LOUISVILLE, Ky. — If you saw a social media video of someone you know saying they made money quickly, and it’s not a scam, would you be interested? If so, the Better Business Bureau (BBB) in Louisville wants you to think twice because there is a new scam on the rise that involves just that.
What You Need To Know
- BBB urges caution of messages or videos on social media by someone you know regarding something that sounds too good to be true, like an investment opportunity involving Bitcoin, Cash App, and Venmo
- Scammers have their victims make a video stating how much money they made, which is posted when the scammers take over the victim’s account
- People who see the video of someone they know and trust makes them more vulnerable to fall for the scam
- If you are a victim of this scam, report it to police and the BBB
“If it’s too good to be true, it’s not true,” said Joseph Thompson, which is a lesson he learned the hard way because he was recently scammed out of $300.
In late May, Thomson watched a Facebook story video by his son’s friend.
“It said, ‘I just got a grant. They gave me so much money from the grant. You know, try it out,’ and it showed him there holding his driver’s license,” Thompson said.
Thompson was curious so he messaged his son’s friend, but unbeknownst to him it was actually a scammer who had taken over his son’s friend’s Facebook profile. That person then connected Thompson to another person on Facebook who had information on the opportunity. Thompson chatted with both of them on Facebook Messenger at the same time.
“And they are using me back-and-forth, and because I feel like I’m in contact with him at the same time is why they were able to get me because I trusted him, and it wasn’t him that I was talking to,” Thompson explained.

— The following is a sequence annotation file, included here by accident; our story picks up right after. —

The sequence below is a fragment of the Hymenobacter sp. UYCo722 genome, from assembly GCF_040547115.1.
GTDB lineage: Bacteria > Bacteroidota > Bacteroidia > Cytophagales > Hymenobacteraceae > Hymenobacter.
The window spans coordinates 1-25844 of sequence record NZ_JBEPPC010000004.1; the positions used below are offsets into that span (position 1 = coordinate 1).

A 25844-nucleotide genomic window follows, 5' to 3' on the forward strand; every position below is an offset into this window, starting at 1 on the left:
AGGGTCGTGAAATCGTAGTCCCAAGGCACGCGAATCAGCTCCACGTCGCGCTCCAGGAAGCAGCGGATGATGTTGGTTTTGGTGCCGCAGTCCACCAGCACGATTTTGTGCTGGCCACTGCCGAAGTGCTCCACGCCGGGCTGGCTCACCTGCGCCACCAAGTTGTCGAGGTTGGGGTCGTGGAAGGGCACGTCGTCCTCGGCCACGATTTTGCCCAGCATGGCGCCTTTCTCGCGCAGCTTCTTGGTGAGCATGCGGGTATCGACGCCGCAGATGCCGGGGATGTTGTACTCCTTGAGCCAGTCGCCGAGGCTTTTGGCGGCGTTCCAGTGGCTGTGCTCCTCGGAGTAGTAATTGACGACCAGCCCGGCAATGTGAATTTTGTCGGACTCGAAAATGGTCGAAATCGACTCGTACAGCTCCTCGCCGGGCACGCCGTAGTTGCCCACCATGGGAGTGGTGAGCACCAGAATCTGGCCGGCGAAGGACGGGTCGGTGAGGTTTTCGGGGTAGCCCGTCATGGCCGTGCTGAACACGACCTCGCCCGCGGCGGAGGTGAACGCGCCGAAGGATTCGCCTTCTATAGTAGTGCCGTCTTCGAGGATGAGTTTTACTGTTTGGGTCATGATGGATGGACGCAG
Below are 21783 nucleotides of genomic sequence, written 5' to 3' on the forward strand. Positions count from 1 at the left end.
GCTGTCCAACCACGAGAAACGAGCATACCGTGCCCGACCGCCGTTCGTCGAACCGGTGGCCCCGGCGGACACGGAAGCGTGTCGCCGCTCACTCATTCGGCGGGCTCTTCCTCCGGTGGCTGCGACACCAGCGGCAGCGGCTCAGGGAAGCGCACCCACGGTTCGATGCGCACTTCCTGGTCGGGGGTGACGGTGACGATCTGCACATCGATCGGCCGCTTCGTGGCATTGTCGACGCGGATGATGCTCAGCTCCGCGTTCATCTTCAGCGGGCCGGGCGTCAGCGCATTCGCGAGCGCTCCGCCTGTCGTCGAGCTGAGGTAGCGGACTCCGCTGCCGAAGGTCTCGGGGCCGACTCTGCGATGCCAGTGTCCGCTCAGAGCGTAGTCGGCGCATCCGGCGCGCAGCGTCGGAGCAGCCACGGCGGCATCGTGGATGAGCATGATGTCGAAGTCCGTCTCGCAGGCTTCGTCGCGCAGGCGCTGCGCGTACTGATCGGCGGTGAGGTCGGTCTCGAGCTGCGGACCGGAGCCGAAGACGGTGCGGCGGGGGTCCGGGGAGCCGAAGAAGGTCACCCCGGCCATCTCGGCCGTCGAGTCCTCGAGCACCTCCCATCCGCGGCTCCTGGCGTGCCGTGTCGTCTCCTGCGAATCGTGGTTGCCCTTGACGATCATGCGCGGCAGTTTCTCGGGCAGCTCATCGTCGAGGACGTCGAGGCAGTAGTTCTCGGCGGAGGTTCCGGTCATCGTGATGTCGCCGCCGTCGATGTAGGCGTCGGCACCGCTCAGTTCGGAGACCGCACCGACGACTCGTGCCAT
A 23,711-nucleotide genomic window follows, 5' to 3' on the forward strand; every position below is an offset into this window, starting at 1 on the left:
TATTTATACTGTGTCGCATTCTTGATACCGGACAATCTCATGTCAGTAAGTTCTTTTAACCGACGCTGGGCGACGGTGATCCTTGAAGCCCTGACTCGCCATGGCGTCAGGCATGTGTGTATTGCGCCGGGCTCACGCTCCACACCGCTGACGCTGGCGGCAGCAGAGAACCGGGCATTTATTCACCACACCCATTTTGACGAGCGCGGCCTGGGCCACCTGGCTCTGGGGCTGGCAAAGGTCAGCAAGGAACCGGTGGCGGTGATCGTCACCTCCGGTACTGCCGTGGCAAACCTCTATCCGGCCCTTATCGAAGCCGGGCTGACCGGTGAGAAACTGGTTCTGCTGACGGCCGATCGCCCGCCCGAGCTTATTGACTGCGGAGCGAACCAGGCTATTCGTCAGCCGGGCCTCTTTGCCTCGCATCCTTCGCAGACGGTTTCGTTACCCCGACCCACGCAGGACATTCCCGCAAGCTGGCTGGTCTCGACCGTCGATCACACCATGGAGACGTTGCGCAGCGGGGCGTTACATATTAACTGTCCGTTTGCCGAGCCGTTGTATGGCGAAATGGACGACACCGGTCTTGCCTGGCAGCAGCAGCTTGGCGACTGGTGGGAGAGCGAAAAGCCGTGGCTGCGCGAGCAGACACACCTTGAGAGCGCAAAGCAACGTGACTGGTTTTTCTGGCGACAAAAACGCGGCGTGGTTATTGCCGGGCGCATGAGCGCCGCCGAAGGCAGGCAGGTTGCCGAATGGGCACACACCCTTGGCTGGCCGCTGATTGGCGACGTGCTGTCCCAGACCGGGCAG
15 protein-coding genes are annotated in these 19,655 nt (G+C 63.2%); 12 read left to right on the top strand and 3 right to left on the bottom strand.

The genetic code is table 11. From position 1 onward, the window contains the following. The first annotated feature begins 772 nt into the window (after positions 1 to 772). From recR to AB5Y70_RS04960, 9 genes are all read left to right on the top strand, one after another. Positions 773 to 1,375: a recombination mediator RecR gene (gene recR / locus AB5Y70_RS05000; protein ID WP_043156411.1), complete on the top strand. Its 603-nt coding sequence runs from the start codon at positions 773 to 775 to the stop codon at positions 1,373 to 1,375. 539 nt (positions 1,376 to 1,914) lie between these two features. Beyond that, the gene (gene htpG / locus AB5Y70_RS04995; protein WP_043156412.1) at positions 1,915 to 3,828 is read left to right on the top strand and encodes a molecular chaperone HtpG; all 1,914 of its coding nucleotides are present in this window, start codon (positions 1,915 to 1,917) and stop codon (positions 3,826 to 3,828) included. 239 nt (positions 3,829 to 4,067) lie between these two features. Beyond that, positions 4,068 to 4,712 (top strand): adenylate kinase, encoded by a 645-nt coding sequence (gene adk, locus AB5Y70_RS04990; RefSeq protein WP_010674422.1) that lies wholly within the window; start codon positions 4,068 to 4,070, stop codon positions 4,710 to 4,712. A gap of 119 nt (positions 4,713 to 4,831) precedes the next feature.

Thompson said he was skeptical about the opportunity, at one point asking “his son’s friend” if it was a scam. Thompson also asked to call “his son’s friend,” but the scammer kept Thompson hooked.
“I kept telling him at first, ‘Call me, call me, let me talk to you,’ and then they were like, ‘Man, it’s 12 o’clock. It’s late; you want to talk now?’ And I was like, ‘I just wanna make sure it’s not a scam.’ He’s like, ‘Well, it’s me, man. You are talking to me. You are on here messaging me. You seen my video. I’m telling you just do what they tell you to do, and they are going to give you the money,” Thompson explained.
Thompson was given a Cash App link to transfer Bitcoin, which is how he was told he’d make money.
“‘We’ll invest it in bitcoin, and we’ll go from there, and then we’ll send you a check. We’ll put the money on your Cash App for the money that you gave us. We’ll double it or triple it,’ or something like that they told me,” Thompson said. “And it made sense to me at the time. I think I got more caught up, at the time, thinking what I was gonna to use the money to do.”
Once Thompson transferred the bitcoin on Cash App, he said the scammers asked for his Facebook password and driver’s license, stating the information was needed to verify his identity to complete the transaction.
“After I sent the money, then I was gullible for anything after that because I wanted to make sure that I got to the end so I got my money,” Thompson said.
They also asked Thompson to make a video, which he did. You can watch his video below.
“Hello out there. For everybody who thinks this is a scam; it’s not. I put in my deposit, took my time, answer my questions, before I know it, $3,000,” he said in the video.